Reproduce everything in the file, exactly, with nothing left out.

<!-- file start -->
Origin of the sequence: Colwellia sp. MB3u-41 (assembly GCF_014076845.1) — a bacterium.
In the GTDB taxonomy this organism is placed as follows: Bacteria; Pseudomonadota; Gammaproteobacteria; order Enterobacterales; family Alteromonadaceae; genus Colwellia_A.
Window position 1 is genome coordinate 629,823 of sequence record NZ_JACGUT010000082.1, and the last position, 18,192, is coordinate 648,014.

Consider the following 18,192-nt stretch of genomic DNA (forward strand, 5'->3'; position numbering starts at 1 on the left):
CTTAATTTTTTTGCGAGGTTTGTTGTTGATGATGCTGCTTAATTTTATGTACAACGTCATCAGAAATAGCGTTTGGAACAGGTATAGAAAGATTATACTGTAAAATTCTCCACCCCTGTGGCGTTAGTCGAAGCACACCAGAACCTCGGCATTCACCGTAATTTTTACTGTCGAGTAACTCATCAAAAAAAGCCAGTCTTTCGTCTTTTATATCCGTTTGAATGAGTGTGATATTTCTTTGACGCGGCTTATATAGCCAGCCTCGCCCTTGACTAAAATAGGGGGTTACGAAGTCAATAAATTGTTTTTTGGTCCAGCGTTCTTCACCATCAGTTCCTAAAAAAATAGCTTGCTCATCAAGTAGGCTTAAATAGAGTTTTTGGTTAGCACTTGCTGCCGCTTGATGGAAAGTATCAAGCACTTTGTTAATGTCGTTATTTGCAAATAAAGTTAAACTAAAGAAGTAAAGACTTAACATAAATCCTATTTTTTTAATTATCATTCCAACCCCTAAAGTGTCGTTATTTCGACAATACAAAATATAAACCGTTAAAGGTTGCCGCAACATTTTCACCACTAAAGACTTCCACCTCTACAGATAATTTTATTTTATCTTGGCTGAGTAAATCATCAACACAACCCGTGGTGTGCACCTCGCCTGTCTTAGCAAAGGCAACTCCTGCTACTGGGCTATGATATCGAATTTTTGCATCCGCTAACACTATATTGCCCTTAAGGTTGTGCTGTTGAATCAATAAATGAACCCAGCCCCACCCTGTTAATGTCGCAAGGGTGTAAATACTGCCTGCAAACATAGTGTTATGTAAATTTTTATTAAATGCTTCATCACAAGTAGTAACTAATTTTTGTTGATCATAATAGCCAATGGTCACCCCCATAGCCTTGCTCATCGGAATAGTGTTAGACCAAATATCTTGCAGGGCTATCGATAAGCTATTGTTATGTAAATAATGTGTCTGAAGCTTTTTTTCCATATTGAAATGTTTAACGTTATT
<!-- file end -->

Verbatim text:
Origin of the sequence: Colwellia sp. MB3u-41 (assembly GCF_014076845.1) — a bacterium.
In the GTDB taxonomy this organism is placed as follows: Bacteria; Pseudomonadota; Gammaproteobacteria; order Enterobacterales; family Alteromonadaceae; genus Colwellia_A.
Window position 1 is genome coordinate 629,823 of sequence record NZ_JACGUT010000082.1, and the last position, 18,192, is coordinate 648,014.

Consider the following 18,192-nt stretch of genomic DNA (forward strand, 5'->3'; position numbering starts at 1 on the left):
CTTAATTTTTTTGCGAGGTTTGTTGTTGATGATGCTGCTTAATTTTATGTACAACGTCATCAGAAATAGCGTTTGGAACAGGTATAGAAAGATTATACTGTAAAATTCTCCACCCCTGTGGCGTTAGTCGAAGCACACCAGAACCTCGGCATTCACCGTAATTTTTACTGTCGAGTAACTCATCAAAAAAAGCCAGTCTTTCGTCTTTTATATCCGTTTGAATGAGTGTGATATTTCTTTGACGCGGCTTATATAGCCAGCCTCGCCCTTGACTAAAATAGGGGGTTACGAAGTCAATAAATTGTTTTTTGGTCCAGCGTTCTTCACCATCAGTTCCTAAAAAAATAGCTTGCTCATCAAGTAGGCTTAAATAGAGTTTTTGGTTAGCACTTGCTGCCGCTTGATGGAAAGTATCAAGCACTTTGTTAATGTCGTTATTTGCAAATAAAGTTAAACTAAAGAAGTAAAGACTTAACATAAATCCTATTTTTTTAATTATCATTCCAACCCCTAAAGTGTCGTTATTTCGACAATACAAAATATAAACCGTTAAAGGTTGCCGCAACATTTTCACCACTAAAGACTTCCACCTCTACAGATAATTTTATTTTATCTTGGCTGAGTAAATCATCAACACAACCCGTGGTGTGCACCTCGCCTGTCTTAGCAAAGGCAACTCCTGCTACTGGGCTATGATATCGAATTTTTGCATCCGCTAACACTATATTGCCCTTAAGGTTGTGCTGTTGAATCAATAAATGAACCCAGCCCCACCCTGTTAATGTCGCAAGGGTGTAAATACTGCCTGCAAACATAGTGTTATGTAAATTTTTATTAAATGCTTCATCACAAGTAGTAACTAATTTTTGTTGATCATAATAGCCAATGGTCACCCCCATAGCCTTGCTCATCGGAATAGTGTTAGACCAAATATCTTGCAGGGCTATCGATAAGCTATTGTTATGTAAATAATGTGTCTGAAGCTTTTTTTCCATATTGAAATGTTTAACGTTATT